Filled with mostly Bob originals and a number of great sharp covers, the soundtrack * is spectacular but that’s far from surprising. What is surprising is how this perverse take on the bio-pic formula works so damn well and how hypnotic its effect is. One shouldn’t go see it to make sense of the myths or to put into any concrete cinematic context the life of Bob Dylan (director/writer Todd Haynes knew going in that that’s impossible) but if one views it like a piece of modern art – where you have to squint to make certain parts focus and you have to open your eyes wide to see how distorted the details really are – they are certain to get more than just mere glimpses at greatness.

* As I suspected the bulk of the covers that make up the 2 disc so-called soundtrack (previously reviewed – Film Babble Blog 11/10/07 I’M NOT THERE Soundtrack Is Where It’s At) are not featured in the movie. The amount of original Dylan recordings used could make up a nice alternate/actually accurate soundtrack – hey, now there’s an idea for a great CDR comp!

More later…

Some Fall New Release DVDs If You Please

Catching up on some new DVDs fresh out of the red Netflix envelope into my DVD player then onto my blog. Let’s start with yet another movie I recently regretted missing at the theater :

NO END IN SIGHT (Dir. Charles Ferguson, 2007) I was not the only one that missed this one in its brief limited release – from what I’ve heard it played to mostly empty theaters. Seems like most are tapped out when it comes to another liberal hatin’ on Bush anti-war documentary so folks stayed away in droves. That’s a damn shame because this is such a different animal than such staples as FAHRENHEIT 9/11 or WHY WE FIGHT in that it gives us much more of a precise and sobering overview of the war in Iraq from one horrible decision to the next. Campbell Scott’s straight narration (some have called it flat but I think it has more gusto than that) lies over the many interviewees that this manifesto is mostly made of. The ones interviewed are so high up in there that it can’t be denied – sorting out the good guys from the bad can be quite a game – I figure Colonel Paul Hughes who was director of strategic policy for the U.S. occupation in 2003 to be one of the good guys; Walter Slocombe (who comes across as a ‘dumbfuck’ as Natalie Maines would say) – senior advisor for National Security and Defense and head of CPA is, by my guess, one of the bad guys.

It’s funny how the line – “refused to be interviewed for this film” is so dramatically used again and again but not so funny when it pertains to administrator of the CPA L. Paul Bremer (whose 3 central mistakes make up the bulk of this film’s crux), Dick Cheney, Condolezza Rice and asshole golden boy Donald Rumsfeld whose glib remarks like “I don’t do quagmires” will anger any reasonable human. Less a ALL THE PRESIDENT’S MEN than a All Satan’s Men this documentary is the definition of ‘incendiary’. As a blogger pretending to be a substantial film critic I would say this is a “must see” but as a guy watching this in an apartment sitting on a couch with a cat – I just can’t help from tearing up.

MR. BROOKS (Dir. Bruce A Evans, 2007) Without a doubt the best Kevin Costner film in ages, yeah I know that’s not saying a lot but hear (or read) me out. Costner plays Earl Brooks – a box company CEO who is in the dark of night a cold calculating serial killer. His murderous impulses are personified to him and us in the presence of Marshall (William Hurt) – an alter ego or better yet -an evil imaginary friend. After a murder of a young couple in the bed of their townhouse, Mr. Brooks finds himself being blackmailed by a voyeur played by Dane Cook who has compromising photographs (the curtains were left open in the couple’s bedroom). Cook though wants to be a killer himself and wants Mr. Brooks to show him the ropes. This idea scares Brooks but amuses and challenges Marshall so on they go off into the night following a measured but still convoluted scheme. Meanwhile Demi Moore (who is far from believable but that may just be my own personal problem with Moore) as a beleaguered police detective suffering through a tortured and costly divorce is on their trail and Costner’s daughter (Danielle Panabaker) is home from college under mysterious circumstances so the plot thickens. Maybe some would say it gets too thick – in more than one sense of the word.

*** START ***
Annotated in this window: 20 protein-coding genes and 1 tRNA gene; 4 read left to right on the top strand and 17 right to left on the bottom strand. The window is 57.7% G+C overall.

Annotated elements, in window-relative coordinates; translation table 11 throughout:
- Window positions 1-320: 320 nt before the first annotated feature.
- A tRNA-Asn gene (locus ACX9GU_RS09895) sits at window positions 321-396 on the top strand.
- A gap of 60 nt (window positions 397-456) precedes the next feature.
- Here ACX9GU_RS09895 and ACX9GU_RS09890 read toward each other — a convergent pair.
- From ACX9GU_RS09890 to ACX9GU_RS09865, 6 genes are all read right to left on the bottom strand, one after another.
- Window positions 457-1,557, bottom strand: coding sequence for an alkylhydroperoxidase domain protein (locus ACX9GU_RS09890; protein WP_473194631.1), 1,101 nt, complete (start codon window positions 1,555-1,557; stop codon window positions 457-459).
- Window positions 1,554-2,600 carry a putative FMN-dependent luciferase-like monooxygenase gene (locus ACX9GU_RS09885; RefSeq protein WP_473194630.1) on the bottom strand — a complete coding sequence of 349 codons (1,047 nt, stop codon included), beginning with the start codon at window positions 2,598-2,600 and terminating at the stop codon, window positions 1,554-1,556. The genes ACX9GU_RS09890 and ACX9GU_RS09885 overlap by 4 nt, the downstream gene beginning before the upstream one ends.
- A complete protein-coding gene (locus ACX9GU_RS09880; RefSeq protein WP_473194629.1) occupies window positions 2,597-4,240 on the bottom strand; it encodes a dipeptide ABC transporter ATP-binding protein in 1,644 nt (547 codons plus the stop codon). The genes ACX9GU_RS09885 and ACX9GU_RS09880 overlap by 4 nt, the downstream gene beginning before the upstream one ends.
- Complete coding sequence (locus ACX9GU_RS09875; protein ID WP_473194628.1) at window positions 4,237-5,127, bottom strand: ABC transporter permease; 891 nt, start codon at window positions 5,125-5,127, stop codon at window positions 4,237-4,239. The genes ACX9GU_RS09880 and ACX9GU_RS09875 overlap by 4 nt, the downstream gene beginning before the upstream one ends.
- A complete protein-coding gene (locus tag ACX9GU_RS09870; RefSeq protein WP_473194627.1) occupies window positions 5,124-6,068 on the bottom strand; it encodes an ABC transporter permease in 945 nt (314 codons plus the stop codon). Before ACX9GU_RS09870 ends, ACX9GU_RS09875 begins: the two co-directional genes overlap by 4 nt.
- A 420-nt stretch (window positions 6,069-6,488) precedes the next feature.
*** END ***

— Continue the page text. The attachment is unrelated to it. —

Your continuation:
I am reminded by the late Pauline Kael, several years after she retired from writing, speaking in a Newsweek interview about a little late 90’s dog called THE DEVIL’S ADVOCATE (starring Al Pacino as the devil disguised as a big-time New York lawyer taunting up-start Keano Reeves). She said that that film had a “hambone quality” to it that she enjoyed. I strongly feel the same thing can be said about MR. BROOKS. It has a lot of meticulously plotted psychological edges but they all frame what is essentially pulp – highly entertaining but kitsch all the same. This is what makes it work though – you don’t employ Dane Cook if you are not aware of the diciness of your material so director Evans and screenwriter partner Raynold Gideon (both collaborated on MADE IN HEAVEN, STARMAN, and STAND BY ME) know what they’re doing to some degree. Costner with his charisma in check coupled with Hurt’s smug leering sociopath repartee and a strangely sober yet almost satirical hold on the material makes MR. BROOKS resemble at more times than I’d like to admit a really good movie. Ham-boned as it is.

THE HOAX (Dir. Lasse Hallström , 2006) Definitely the best Richard Gere film in like…forever! Yeah, I know I played that hand already above but it’s really true. In this tasty tale of a man who lies his way into a major book deal Gere has just the right spin. The man was struggling novelist Clifford Irving and the lie was that he fabricated a book of interviews with Howard Hughes in the early 70’s. Hughes had been reclusive and completely out of the public eye for well over a decade so Irving and proffesional partner Richard Suskind (Alfred Molina) speculate he would not come forward to denounce the project. They also figure that Hughes denies everything anyway so how could they go wrong? The how is a huge part of the fun as is Gere and Molina’s camaradarie. Well cast as well – Marcia Gay Harden as Irving’s exasperated wife and Julie Delphy as actress Nina Van Pallandt as his mistress. THE HOAX takes some truthiness liberties that at times turn towards the surreal – like the people at MacGraw Hill that Irving pitches to – we don’t know what to believe at times especially when supposed Hughes’ hired goons show up at Irving’s door. These fatanstical touches though are carried off in a more successful manner than in George Clooney’s CONFESSIONS OF A DANGEROUS MIND – a likewise questionable adaptation of ‘real’ events. Irving is credited as “technical advisor” on this film but reportedly he disowns it and has denied its accuracy. He really should get over himself! This may be the best thing he’s ever had anything to do with.

More later…